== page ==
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Love Music Hate Racism (LMHR) is a music-oriented antiracism campaign based in Britain. The campaign aims to bring people together and promote unity through the power of music. LMHR was born in the tradition of the Rock Against Racism (RAR) movement of the late 1970s.[1][2][3][4] The campaign held many successful festivals in the early 2000s such as a Victoria Park carnival and at Stoke Britannia Stadium, at which tens of thousands of people attended and international artists performed.[citation needed]

Love Music Hate Racism
Love Music Hate Racism Gig.jpg
Love Music Hate Racism concert in northwest England in 2004
TypeAnti-racism music campaign
HeadquartersUnited Kingdom
Websitelovemusichateracism.com

It is closely associated with Unite Against Fascism (UAF)/Stand Up To Racism (SUTR), the successors of the Anti-Nazi League (ANL); ANL co-founder Paul Holborow described LMHR, UAF and SUTR as "stand[ing] in [the ANL's] tradition."[5]

Contents

OrganisationEdit

LMHR is a broad based campaign made up of antiracism campaigners, musicians, music industry professionals and educators. It has local groups in towns and cities around Britain.[citation needed] Its current spokespeople include Atlantic Records VP Paul Samuels,[6] and Zak Cochrane.[1]

HistoryEdit

LMHR was set up in 2002 in response to the perceived increase in support for the far right British National Party.[7][non-primary source needed] The first big LMHR concert was a festival in Manchester’s Platt Fields Park, headlined by Doves and Ms. Dynamite.[citation needed]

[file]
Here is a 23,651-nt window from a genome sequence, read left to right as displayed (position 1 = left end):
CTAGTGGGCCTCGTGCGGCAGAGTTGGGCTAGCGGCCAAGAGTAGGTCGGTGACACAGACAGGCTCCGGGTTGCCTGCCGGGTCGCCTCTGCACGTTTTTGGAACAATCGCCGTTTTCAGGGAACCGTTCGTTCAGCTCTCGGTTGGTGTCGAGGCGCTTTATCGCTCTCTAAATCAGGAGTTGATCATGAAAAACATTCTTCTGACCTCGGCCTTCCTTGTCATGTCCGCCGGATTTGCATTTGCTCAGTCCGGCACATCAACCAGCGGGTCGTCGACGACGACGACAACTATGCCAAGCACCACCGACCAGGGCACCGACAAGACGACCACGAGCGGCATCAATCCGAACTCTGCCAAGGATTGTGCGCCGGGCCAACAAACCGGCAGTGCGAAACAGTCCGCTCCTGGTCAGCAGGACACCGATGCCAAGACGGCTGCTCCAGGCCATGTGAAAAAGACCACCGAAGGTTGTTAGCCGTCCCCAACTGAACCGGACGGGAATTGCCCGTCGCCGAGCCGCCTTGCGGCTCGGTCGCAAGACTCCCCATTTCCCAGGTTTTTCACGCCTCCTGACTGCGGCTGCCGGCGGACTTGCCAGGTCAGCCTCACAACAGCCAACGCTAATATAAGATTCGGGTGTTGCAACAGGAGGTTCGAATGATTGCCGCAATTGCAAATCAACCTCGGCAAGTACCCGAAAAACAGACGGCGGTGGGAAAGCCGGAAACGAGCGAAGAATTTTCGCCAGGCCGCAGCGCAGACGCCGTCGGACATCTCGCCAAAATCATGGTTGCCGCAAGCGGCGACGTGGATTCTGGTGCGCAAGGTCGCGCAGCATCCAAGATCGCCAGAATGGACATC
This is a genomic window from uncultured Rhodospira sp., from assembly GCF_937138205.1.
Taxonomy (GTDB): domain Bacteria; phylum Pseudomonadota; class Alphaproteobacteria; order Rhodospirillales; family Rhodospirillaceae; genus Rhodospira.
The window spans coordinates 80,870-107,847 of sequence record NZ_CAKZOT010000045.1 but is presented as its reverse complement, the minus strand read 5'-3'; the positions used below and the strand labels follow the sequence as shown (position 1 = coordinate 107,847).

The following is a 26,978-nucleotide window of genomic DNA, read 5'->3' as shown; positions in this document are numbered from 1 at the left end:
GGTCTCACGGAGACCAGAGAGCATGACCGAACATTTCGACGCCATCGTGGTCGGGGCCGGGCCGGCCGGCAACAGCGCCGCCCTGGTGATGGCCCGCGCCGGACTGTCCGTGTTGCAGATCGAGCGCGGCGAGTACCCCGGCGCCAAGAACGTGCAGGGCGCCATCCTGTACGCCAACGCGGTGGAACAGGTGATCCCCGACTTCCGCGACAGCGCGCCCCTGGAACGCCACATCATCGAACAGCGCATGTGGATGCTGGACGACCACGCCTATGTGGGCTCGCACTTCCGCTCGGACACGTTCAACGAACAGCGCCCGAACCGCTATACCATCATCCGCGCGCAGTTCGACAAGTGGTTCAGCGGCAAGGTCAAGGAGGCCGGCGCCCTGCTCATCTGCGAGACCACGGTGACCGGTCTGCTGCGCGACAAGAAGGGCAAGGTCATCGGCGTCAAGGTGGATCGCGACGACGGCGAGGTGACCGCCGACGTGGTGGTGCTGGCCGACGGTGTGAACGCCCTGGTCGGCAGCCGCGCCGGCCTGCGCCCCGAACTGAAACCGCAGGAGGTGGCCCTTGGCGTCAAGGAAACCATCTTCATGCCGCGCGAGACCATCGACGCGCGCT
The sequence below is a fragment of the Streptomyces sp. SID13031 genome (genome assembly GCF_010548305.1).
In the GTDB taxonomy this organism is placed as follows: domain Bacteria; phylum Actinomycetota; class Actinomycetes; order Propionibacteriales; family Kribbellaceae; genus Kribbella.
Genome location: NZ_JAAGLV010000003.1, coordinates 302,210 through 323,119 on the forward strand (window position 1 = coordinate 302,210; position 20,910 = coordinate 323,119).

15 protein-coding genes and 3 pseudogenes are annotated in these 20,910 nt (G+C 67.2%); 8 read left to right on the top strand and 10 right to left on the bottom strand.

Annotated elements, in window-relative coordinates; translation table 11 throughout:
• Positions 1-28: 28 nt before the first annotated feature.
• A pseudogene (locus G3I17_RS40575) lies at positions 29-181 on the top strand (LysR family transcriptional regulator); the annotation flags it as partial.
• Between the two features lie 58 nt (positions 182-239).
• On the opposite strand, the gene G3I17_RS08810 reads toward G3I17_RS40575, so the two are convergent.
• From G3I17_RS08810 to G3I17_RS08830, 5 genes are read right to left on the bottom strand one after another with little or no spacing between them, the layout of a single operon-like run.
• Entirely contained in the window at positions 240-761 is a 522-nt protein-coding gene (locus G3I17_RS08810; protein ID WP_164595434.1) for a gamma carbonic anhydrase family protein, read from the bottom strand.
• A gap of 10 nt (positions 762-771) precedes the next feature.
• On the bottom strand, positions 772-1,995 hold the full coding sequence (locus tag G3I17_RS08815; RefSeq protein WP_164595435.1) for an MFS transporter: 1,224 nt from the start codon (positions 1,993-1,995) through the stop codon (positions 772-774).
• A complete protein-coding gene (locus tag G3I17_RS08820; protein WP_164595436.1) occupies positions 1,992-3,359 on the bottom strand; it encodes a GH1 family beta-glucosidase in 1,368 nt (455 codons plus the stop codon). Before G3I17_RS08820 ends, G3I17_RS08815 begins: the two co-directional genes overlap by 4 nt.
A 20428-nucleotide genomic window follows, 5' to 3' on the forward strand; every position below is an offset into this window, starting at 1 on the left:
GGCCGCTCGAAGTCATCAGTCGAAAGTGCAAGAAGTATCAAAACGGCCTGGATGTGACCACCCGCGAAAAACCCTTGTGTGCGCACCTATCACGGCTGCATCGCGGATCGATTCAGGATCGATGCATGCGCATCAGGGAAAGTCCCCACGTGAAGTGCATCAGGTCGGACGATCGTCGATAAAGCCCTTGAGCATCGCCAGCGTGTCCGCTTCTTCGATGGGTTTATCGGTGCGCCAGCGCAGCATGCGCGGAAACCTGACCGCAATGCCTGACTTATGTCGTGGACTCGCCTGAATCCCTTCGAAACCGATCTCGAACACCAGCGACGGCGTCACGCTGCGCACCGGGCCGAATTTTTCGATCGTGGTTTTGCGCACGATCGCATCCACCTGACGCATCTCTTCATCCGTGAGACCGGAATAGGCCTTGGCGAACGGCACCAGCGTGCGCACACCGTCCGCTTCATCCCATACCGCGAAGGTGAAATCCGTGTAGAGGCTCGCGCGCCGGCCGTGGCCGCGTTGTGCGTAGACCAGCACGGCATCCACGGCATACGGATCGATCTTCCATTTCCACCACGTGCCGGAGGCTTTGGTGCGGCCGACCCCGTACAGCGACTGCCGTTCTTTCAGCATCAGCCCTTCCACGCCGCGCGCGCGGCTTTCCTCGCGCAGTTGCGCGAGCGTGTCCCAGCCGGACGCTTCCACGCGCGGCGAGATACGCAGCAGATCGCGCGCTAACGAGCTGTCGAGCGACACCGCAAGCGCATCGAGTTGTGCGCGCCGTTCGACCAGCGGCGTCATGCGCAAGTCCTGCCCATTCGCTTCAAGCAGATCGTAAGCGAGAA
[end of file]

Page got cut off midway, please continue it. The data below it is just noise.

Over the years it has gained the support of several acts in the UK of varying genres, including rock acts such as Ed Sheeran,[1] Pete Doherty[8] and Blood Red Shoes,[9][non-primary source needed] grime acts like Roll Deep[10][non-primary source needed] and Lowkey,[11][non-primary source needed] punk rock acts like the King Blues, and jazz musicians like Courtney Pine.[12] Due to this breadth and due to the organisation's belief that society's diversity is reflected in music, most LMHR concerts include several music genres.[12]

In October 2007 LMHR ran a campaign in the music magazine, NME.[13][non-primary source needed] In December 2007 the campaign announced that it would mark the 30th anniversary of the RAR/ANL carnival and procession with a similar event in Victoria Park on 27 April 2008.[14]{[3][15]

The singer Morrissey donated money to the organisation in 2007 after making some racist remarks, and again in 2008 to enable its Victoria Park event to go ahead,[15][16] although in 2010 LMHR spokesperson Martin Smith said it would no longer accept his donations after he made an allegedly racist comment about Chinese people.[17][18]

In 2018, John McDonnell, Diane Abbott, Kate Osamor and other prominent figures signed a statement calling for support for the organisation, alongside its sibling organisations Unite Against Fascism and Stand Up To Racism.[19]

Love Music Hate Racism is launching a campaign called '#BeautifulResistance]' to run for a fortnight between 8-22 March 2019 involving co-ordinated activities across the music industry including music labels, promoters, venues, music press, festivals, footballers, artists, managers and more.[20]